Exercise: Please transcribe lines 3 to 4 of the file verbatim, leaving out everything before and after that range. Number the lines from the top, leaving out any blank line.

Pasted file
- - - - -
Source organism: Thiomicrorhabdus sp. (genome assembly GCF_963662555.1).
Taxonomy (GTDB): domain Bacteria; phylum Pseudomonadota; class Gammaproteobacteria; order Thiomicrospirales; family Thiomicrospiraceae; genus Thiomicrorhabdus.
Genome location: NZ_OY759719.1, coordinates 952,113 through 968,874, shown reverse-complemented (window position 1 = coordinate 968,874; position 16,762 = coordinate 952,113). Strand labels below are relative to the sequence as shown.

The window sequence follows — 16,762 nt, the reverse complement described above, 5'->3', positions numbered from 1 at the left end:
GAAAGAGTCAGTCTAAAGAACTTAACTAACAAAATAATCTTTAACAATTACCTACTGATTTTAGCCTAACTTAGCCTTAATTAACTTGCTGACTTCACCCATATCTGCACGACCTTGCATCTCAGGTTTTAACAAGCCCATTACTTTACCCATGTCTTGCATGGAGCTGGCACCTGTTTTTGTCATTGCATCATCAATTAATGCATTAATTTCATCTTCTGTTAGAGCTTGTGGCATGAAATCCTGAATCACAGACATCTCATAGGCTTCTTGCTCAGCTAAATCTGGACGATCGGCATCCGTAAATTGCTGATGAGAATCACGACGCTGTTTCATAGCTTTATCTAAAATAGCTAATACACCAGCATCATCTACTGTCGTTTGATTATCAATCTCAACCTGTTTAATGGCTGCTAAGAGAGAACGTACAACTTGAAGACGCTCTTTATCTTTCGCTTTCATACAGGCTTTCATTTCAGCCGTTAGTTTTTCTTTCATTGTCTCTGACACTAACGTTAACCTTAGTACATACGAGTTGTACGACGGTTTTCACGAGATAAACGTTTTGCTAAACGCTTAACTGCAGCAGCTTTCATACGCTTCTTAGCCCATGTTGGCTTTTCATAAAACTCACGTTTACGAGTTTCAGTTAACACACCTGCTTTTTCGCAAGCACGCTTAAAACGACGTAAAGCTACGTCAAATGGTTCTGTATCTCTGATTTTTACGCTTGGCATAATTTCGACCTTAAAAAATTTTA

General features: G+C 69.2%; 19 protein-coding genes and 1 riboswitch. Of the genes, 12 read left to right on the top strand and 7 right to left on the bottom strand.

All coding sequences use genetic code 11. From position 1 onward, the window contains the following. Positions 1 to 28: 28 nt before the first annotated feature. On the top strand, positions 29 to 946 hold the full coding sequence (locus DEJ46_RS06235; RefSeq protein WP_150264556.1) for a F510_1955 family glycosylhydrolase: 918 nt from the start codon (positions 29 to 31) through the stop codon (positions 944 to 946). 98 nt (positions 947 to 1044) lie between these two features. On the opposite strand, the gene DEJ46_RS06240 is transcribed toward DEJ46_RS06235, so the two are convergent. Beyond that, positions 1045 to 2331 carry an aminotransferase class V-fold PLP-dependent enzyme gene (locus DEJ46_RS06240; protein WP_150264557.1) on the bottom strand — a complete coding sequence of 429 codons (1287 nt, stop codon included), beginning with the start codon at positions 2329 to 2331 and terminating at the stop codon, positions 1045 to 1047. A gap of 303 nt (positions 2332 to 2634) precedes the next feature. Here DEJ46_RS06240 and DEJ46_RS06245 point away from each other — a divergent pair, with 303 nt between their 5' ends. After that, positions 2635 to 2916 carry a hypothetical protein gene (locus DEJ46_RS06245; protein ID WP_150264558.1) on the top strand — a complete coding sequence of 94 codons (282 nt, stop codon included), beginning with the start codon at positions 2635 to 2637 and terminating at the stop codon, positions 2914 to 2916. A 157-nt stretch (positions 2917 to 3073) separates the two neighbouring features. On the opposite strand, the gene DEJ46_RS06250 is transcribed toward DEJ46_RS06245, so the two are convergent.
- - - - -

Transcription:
Genome location: NZ_OY759719.1, coordinates 952,113 through 968,874, shown reverse-complemented (window position 1 = coordinate 968,874; position 16,762 = coordinate 952,113). Strand labels below are relative to the sequence as shown.

The window sequence follows — 16,762 nt, the reverse complement described above, 5'->3', positions numbered from 1 at the left end: